For want of a nut, the steering was lost.
Cape Mudge is at the northwest end of the Straits of Georgia, between Vancouver Island and the mainland of Canada. There is plenty of fetch to the southeast that will set up lumpy sea conditions when a moderate wind blows from that direction. I know. I was there in those conditions just last summer.
Two friends, Larry and Mark, were helping me move my Krogen 42 from Seattle to Campbell River, British Columbia. We had done three 10-hour days so far. I wanted to treat my crew to one night in a truly pristine setting, so rather than going directly to Campbell River, we detoured east. We spent the night anchored at Prideaux Haven in Desolation Sound Marine Park.
We were in no hurry to leave one of the best cruising grounds in North America so we made a late start the next day and stopped at Refuge Cove to look around. It is a marina and store in a co-op community of 18 residents. They operate a restaurant, the gas dock, and art gallery—very quaint. By the time we left for Campbell River, the wind had kicked up a notch.
When the boat pulled around the last islands and into the open Straits of Georgia, the chop rolled us around a bit. A displacement hull with no stabilizers still gave us an acceptable ride. All was going as planned until the autopilot alarm went off. There are all sorts of electronic beeps on my boat: microwave is done cooking, the diesel heater faulted and shut down, we have arrived at a waypoint on our route, there is a message on my phone I have not seen yet. But the autopilot alarm is distinctive and hardly ever sounds, and so I perked right up on hearing it.
The autopilot was saying, “Hey, boat, if you don’t do what I ask you to, I quit and I am telling the skipper because he needs to know.” Larry was at the helm and reported that the wheel would not turn. Mark and I went back to the lazarette and looked down to see that the hydraulic steering ram was not connected to the tiller. The bolt that should have been connecting those two parts was jammed between the parts, preventing any movement.
I put the emergency tiller on the rudder post and yelled up to the pilothouse asking which way I should turn. I followed helmsman Larry’s instructions while Mark found the nut that had dropped into the bottom of the lazarette. Once we were on a good heading I had Larry turn the wheel to line up the piston’s ram with the boat’s tiller arm and then Mark put the bolt back in place. I was watching outside while steering from the aft end of the boat and wondered why we were headed back from whence we came (not as important as regaining heading control, which we had done).
I stowed the emergency tiller, went back up to the pilothouse, and breathed a sigh of relief. Larry had seen that we were heading for Willoughby Shoal off Cape Mudge and had been steering the boat back into deeper water. I was glad he was paying attention.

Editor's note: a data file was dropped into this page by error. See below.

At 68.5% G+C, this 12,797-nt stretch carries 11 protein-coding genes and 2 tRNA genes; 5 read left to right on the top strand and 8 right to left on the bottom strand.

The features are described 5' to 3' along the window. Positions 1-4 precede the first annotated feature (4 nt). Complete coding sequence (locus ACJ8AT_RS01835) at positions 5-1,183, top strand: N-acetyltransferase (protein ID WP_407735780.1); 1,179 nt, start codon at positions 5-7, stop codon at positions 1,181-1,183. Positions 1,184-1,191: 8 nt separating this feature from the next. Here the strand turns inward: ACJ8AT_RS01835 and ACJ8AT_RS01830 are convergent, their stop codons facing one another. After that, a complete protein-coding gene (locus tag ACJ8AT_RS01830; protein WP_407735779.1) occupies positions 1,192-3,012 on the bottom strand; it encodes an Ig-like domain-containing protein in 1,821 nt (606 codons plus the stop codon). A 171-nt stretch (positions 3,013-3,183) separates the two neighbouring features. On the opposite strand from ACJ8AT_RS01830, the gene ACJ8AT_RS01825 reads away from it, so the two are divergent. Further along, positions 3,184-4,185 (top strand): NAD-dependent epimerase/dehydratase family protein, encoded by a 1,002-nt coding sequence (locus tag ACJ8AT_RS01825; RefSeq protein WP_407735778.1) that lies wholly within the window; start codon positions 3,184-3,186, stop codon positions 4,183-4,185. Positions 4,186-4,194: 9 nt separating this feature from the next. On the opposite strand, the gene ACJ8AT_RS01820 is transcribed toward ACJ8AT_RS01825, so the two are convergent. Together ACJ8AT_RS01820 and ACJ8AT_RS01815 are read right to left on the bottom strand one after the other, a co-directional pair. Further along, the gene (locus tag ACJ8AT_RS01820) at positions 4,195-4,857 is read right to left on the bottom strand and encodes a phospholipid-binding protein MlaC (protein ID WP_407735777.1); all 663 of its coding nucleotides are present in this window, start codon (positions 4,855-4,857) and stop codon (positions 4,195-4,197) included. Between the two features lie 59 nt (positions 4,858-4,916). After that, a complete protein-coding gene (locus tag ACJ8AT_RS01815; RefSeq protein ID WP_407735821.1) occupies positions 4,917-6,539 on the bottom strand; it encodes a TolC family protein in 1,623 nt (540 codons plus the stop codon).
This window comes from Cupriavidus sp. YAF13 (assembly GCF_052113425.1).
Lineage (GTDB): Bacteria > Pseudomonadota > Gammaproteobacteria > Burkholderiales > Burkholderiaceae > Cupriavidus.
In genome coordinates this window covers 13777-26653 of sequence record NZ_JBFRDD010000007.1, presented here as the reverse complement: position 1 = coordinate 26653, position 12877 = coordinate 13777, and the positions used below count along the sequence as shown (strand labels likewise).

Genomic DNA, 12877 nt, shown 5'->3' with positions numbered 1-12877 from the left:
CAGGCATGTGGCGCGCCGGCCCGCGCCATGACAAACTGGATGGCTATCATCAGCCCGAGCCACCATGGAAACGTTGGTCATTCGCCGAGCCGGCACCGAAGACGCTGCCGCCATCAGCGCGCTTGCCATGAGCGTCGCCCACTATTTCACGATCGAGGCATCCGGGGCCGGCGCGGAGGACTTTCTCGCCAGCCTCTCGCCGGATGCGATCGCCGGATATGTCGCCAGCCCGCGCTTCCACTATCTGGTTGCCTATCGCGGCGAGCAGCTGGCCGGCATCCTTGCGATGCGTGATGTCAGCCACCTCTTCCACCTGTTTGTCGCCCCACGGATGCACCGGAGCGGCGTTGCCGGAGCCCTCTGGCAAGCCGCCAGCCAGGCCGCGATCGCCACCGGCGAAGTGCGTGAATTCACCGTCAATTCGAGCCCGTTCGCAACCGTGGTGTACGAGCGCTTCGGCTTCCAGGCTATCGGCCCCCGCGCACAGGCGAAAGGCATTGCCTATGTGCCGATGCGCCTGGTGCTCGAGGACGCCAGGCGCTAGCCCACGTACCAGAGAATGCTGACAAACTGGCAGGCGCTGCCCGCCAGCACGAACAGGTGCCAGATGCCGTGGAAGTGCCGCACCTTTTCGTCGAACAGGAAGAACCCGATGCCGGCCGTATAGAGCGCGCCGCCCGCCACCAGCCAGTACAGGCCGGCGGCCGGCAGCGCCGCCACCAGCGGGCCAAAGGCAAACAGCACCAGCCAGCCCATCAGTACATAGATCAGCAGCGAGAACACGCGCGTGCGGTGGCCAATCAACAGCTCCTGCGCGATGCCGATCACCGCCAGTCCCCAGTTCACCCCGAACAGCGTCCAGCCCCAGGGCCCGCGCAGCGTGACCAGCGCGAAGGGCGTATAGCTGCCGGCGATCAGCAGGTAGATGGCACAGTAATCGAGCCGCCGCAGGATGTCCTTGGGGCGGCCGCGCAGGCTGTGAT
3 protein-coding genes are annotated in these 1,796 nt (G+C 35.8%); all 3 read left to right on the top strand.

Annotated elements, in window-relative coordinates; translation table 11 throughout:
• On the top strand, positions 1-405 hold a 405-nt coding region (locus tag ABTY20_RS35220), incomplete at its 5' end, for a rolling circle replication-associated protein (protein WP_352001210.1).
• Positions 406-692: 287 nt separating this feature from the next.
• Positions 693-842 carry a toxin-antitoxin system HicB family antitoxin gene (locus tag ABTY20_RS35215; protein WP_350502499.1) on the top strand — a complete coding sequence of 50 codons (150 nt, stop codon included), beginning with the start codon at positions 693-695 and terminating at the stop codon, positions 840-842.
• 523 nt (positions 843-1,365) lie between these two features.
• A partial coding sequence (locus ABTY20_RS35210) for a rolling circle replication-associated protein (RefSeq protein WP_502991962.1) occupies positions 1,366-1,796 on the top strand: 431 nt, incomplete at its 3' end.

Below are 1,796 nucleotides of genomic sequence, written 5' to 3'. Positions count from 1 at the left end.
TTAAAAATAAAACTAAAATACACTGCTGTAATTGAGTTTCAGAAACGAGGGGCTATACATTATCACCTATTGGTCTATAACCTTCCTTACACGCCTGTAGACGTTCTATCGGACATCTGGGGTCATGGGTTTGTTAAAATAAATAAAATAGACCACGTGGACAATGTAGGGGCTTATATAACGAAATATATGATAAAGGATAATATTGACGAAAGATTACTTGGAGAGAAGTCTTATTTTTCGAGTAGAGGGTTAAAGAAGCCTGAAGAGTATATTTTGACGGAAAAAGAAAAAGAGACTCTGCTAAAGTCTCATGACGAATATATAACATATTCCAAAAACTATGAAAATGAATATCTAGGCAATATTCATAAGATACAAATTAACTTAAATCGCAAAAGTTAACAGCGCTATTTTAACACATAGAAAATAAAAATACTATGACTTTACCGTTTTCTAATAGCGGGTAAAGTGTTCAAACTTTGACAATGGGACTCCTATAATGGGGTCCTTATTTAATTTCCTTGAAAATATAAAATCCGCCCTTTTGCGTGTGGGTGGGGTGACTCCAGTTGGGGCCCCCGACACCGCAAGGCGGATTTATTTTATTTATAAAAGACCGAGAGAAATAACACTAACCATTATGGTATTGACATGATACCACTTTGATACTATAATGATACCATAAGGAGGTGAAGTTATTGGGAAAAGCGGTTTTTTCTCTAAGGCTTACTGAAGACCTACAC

The rest of the day was anticlimactic. The tide was flooding southeast down Discovery Passage and producing a 5-knot current against us, but we found a back eddy on the east side that allowed the boat to move along to Discovery Marina where Larry brought the ship safely into our assigned slip.
MAINTENANCE AND PREVENTION ARE KEY
What went wrong? Much of the “after action” discussion had to do with that very subject. The nut used to secure the bolt that attaches the hydraulic piston ram to the rudder’s tiller arm was loose; it fell off, and the bolt fell out. It should have been a nylock nut on top of a primary nut. It is now.
When thinking about what is important about a boat it is easy to see that she has to float, has to move forward, and has to go where you want it to go. Steering is as important as hull integrity and engine reliability. Hydraulic steering systems need periodic attention. To move the rudder, you turn the wheel (which is just a hydraulic pump). It pressurizes one side of a steering ram that forces the rudder to turn the boat. If the fluid is low (or if air enters the system), the pump won’t work and the rudder will not move. It is important to keep fluid at the proper level. The hydraulic lines are easy to trace and check for leaks. This can be done during routine checks of the rest of the mechanical systems. Remember to check the mechanical linkages and connections, like that bolt and nut that hold the hydraulic cylinder ram to the tiller arm and the rudder.
Finally, do you have an emergency tiller? Where is it? I hope it is close at hand and I hope you never have to use it. If you’ve never tested it, do so at your earliest opportunity.